Middle Eastern Mythologies
The Bible and Judaism
Is there an Israelite or Jewish mythology?
Many of the familiar sacred narratives of the Jews are contained in the first five books of the Bible—the Pentateuch or the Torah—traditionally attributed to Moses, the hero who, according to the story of Exodus, led the Hebrews out of Egypt through a miraculously parted sea to Canaan, the land promised to Abram (Abraham), a promise reaffirmed with Isaac and Jacob (Israel). The first book of the Torah, Genesis describes among many other miraculous events, the creation of the world by Yahweh, the sin of Adam and Eve, their expulsion from the Garden of Eden, and Noah’s flood. All of these Genesis events, like those of Exodus, can be considered mythology, since they are narratives which go beyond what we know of real-life experience but have important metaphorical or spiritual meanings.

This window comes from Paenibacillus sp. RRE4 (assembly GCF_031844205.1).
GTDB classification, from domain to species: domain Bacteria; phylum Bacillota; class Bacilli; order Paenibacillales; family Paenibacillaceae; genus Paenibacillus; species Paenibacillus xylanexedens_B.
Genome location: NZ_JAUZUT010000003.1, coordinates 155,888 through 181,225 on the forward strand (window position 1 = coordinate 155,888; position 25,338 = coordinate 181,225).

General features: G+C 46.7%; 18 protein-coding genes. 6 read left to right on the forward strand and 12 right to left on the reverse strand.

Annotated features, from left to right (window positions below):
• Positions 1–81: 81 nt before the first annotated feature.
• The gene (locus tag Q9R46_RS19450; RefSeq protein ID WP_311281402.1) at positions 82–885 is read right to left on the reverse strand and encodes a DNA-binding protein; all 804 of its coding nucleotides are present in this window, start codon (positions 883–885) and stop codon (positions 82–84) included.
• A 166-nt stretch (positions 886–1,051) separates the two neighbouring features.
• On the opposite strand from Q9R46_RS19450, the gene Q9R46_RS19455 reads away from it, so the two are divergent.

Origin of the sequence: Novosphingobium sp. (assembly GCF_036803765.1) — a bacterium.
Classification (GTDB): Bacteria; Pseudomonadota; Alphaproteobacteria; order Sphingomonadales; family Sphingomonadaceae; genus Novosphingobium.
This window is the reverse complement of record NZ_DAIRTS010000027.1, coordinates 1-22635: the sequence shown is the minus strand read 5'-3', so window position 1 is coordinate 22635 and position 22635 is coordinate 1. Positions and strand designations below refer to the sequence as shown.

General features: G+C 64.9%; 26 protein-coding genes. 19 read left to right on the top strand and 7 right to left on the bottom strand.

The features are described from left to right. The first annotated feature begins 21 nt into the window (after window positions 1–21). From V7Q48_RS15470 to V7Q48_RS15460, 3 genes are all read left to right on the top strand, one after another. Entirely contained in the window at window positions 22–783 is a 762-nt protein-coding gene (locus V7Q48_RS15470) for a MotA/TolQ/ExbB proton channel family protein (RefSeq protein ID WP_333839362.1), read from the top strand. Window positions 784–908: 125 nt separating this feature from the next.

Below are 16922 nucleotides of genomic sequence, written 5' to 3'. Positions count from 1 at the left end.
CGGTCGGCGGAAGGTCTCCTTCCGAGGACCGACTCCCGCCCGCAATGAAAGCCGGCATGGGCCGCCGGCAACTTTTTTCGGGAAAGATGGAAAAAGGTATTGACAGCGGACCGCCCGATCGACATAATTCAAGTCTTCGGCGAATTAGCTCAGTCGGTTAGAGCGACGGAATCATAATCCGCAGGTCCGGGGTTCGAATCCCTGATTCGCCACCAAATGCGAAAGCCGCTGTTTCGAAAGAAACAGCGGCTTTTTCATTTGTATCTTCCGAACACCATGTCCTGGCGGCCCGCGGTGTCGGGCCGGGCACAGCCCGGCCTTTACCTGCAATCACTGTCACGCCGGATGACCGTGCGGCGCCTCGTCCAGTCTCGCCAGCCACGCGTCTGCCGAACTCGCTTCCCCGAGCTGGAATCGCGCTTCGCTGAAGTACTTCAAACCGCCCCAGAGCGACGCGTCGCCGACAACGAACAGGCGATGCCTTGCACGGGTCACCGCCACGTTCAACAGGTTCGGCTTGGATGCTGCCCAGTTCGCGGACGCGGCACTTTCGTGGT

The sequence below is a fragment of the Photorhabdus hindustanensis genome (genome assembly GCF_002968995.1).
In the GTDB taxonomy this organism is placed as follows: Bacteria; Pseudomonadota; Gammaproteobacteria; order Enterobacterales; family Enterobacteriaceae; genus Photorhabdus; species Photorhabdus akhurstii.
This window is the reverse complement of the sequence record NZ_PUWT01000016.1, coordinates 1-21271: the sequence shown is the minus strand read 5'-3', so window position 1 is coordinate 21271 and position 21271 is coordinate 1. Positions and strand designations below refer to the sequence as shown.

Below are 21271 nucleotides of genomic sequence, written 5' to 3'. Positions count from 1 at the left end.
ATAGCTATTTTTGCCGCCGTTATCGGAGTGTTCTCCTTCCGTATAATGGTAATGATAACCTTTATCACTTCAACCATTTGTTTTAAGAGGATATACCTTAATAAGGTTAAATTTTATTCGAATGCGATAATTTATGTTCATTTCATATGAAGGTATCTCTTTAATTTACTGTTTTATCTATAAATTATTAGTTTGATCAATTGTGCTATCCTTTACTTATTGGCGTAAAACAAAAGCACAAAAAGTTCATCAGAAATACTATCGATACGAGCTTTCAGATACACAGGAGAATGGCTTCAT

The Torah was composed in various stages between about 950 and c. 400 B.C.E., influenced, as we have seen, by contact with other cultures, such as the one experienced in Mesopotamia during periods of exile. Much of the mythology the Torah contains serves to justify the conquest of the “Promised Land” by the Israelites, the people “chosen” by the one-and-only god, Yahweh.
The monotheistic concept was also central to Christianity (which evolved from Judaism), and later to Islam, which was deeply influenced by Jewish and Christian beliefs as well as by indigenous Arabic mythology. All three religions worship the same God and trace their beginnings to the prophet Abraham.